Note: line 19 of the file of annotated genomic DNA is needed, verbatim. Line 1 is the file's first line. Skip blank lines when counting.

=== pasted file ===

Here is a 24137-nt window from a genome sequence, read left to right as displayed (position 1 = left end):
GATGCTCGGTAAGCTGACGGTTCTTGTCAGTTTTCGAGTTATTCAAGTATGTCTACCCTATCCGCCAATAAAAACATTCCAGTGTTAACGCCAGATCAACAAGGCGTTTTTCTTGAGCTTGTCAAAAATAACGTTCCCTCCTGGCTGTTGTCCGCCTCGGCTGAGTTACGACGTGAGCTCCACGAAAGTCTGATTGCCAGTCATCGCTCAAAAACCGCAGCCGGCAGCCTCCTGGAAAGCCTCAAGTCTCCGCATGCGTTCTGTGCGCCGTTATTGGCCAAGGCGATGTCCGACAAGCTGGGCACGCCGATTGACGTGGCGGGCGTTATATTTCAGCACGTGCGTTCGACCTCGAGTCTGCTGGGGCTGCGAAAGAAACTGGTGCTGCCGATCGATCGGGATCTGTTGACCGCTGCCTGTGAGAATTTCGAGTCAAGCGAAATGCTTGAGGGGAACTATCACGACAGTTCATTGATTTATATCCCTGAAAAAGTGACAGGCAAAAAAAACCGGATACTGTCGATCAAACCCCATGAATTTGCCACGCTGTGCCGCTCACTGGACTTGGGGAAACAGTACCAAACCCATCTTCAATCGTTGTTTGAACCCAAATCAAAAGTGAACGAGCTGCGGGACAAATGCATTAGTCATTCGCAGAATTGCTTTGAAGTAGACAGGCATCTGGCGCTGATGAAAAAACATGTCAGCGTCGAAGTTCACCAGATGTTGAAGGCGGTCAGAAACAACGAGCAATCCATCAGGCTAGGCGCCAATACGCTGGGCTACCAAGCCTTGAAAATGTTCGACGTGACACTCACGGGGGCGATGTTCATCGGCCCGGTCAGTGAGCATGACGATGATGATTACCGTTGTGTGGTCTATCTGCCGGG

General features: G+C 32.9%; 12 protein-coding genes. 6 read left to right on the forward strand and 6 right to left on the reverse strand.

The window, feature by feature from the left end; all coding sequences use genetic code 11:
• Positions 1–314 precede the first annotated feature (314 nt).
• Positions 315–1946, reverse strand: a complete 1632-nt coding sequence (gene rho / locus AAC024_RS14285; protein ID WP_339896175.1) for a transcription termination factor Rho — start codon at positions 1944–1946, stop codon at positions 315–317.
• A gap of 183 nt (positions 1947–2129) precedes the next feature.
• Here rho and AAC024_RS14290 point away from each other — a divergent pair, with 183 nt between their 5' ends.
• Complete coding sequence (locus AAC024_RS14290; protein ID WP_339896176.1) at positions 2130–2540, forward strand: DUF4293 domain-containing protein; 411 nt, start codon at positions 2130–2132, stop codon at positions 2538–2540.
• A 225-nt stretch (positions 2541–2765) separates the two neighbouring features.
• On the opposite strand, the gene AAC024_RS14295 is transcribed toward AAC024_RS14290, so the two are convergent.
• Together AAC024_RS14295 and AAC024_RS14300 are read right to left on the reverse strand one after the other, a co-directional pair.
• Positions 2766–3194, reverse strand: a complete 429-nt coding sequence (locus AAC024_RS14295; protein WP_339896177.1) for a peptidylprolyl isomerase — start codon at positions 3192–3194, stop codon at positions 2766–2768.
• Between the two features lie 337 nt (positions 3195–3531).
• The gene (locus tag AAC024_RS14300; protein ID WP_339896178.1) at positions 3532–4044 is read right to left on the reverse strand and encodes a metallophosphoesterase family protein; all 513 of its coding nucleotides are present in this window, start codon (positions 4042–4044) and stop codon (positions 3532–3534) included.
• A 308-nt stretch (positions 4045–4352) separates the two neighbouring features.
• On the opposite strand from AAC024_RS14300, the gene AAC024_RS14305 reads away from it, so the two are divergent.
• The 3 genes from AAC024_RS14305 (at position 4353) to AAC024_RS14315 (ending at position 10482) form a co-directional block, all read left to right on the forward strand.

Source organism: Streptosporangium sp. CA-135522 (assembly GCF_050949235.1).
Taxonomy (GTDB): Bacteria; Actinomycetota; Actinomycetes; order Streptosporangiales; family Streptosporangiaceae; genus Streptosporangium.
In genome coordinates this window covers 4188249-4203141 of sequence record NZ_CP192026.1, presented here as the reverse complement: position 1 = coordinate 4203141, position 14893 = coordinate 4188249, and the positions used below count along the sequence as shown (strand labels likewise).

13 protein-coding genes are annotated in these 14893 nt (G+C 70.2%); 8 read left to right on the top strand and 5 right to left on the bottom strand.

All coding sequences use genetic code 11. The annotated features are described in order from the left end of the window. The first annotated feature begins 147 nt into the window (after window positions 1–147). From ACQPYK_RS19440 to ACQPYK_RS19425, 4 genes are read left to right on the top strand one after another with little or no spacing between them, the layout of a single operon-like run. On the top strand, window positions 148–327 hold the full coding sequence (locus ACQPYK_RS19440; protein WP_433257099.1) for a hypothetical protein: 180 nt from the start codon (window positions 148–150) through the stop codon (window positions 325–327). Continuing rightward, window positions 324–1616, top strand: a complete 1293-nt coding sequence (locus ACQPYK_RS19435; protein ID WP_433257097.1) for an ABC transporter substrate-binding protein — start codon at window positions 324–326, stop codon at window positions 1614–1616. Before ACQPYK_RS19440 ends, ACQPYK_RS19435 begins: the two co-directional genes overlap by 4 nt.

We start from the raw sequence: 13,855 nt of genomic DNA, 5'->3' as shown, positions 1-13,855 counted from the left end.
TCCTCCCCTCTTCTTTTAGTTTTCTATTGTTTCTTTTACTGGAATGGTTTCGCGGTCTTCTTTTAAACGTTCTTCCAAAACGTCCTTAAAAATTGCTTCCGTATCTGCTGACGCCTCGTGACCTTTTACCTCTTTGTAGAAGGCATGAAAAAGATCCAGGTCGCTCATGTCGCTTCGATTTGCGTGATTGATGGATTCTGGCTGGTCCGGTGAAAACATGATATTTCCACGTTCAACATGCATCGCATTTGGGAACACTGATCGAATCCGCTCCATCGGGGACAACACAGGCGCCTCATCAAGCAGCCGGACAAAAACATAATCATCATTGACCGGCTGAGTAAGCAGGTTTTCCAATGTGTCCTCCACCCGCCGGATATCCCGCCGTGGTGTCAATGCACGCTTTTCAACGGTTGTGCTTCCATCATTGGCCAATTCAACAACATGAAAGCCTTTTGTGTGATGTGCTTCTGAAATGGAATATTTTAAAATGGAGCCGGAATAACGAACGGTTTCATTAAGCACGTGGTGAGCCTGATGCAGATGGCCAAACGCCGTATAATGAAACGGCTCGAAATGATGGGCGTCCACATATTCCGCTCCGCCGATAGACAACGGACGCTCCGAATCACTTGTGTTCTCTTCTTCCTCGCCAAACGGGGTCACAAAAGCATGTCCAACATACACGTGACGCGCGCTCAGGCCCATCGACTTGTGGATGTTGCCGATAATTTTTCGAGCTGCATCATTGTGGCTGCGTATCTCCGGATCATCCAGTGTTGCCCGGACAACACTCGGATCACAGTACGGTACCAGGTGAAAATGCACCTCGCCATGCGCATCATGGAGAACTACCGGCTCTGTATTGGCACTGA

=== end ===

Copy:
Source organism: Streptosporangium sp. CA-135522 (assembly GCF_050949235.1).